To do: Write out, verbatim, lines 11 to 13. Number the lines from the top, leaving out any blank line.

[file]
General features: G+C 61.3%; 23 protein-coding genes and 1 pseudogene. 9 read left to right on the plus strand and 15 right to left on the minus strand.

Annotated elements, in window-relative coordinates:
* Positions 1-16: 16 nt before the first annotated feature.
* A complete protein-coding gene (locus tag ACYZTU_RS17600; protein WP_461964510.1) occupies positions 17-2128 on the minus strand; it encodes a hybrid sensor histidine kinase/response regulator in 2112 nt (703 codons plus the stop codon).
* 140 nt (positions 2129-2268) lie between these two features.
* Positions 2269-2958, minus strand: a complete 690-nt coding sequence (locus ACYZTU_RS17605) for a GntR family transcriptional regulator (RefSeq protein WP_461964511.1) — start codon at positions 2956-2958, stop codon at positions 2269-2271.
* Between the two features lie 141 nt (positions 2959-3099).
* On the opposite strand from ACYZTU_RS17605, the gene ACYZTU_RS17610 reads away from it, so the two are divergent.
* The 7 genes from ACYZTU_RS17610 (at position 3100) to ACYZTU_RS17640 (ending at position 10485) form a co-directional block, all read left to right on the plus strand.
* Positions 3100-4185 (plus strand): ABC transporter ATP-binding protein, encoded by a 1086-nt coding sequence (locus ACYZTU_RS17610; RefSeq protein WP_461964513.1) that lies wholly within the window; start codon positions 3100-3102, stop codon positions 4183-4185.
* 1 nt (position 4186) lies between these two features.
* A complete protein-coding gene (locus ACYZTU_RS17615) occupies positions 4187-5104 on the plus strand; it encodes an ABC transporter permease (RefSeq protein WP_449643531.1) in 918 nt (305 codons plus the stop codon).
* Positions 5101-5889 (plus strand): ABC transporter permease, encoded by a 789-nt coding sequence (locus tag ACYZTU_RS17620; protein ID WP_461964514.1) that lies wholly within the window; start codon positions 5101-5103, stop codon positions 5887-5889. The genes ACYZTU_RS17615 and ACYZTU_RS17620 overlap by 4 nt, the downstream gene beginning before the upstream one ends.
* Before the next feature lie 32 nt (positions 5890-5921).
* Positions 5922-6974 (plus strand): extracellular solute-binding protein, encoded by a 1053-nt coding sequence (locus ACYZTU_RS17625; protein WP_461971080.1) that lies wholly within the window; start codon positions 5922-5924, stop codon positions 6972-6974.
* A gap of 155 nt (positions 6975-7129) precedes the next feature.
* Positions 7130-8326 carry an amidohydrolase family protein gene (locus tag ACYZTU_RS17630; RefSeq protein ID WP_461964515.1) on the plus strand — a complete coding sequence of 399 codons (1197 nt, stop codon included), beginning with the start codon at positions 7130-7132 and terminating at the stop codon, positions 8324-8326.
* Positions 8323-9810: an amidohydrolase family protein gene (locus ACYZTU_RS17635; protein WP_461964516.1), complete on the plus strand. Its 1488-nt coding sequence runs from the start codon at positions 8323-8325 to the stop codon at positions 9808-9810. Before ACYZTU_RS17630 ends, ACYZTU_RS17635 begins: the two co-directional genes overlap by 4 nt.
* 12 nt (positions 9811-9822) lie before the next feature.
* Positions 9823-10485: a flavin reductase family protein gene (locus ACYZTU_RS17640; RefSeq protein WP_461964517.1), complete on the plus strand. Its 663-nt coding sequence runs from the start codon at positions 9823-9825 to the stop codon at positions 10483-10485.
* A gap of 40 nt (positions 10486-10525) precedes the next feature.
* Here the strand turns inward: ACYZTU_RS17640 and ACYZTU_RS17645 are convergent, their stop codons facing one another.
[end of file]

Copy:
* 1 nt (position 4186) lies between these two features.
* A complete protein-coding gene (locus ACYZTU_RS17615) occupies positions 4187-5104 on the plus strand; it encodes an ABC transporter permease (RefSeq protein WP_449643531.1) in 918 nt (305 codons plus the stop codon).
* Positions 5101-5889 (plus strand): ABC transporter permease, encoded by a 789-nt coding sequence (locus tag ACYZTU_RS17620; protein ID WP_461964514.1) that lies wholly within the window; start codon positions 5101-5103, stop codon positions 5887-5889. The genes ACYZTU_RS17615 and ACYZTU_RS17620 overlap by 4 nt, the downstream gene beginning before the upstream one ends.